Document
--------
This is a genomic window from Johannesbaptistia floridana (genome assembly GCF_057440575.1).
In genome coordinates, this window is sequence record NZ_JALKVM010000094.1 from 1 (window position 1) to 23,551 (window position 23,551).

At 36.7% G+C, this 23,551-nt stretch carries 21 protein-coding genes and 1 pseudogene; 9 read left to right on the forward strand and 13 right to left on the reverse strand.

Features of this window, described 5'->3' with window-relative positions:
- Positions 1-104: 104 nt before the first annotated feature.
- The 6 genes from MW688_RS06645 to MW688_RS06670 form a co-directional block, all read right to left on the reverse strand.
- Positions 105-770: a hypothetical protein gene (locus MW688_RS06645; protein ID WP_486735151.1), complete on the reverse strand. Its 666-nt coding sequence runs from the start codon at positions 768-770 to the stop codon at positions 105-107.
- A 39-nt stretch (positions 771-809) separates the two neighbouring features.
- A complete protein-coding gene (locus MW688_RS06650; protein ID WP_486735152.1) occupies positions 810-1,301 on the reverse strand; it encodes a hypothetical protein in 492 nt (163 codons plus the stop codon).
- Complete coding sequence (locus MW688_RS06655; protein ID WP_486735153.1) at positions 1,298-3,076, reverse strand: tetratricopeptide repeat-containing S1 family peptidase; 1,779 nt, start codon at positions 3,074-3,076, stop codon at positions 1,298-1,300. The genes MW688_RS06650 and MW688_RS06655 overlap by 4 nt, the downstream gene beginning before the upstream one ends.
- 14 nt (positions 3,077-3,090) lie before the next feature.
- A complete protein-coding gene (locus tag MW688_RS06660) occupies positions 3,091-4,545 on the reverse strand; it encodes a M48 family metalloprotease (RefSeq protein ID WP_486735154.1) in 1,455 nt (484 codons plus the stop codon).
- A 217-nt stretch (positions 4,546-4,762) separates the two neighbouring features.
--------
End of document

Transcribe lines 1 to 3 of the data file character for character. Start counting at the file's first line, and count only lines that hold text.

This is a genomic window from Johannesbaptistia floridana (genome assembly GCF_057440575.1).
In genome coordinates, this window is sequence record NZ_JALKVM010000094.1 from 1 (window position 1) to 23,551 (window position 23,551).

At 36.7% G+C, this 23,551-nt stretch carries 21 protein-coding genes and 1 pseudogene; 9 read left to right on the forward strand and 13 right to left on the reverse strand.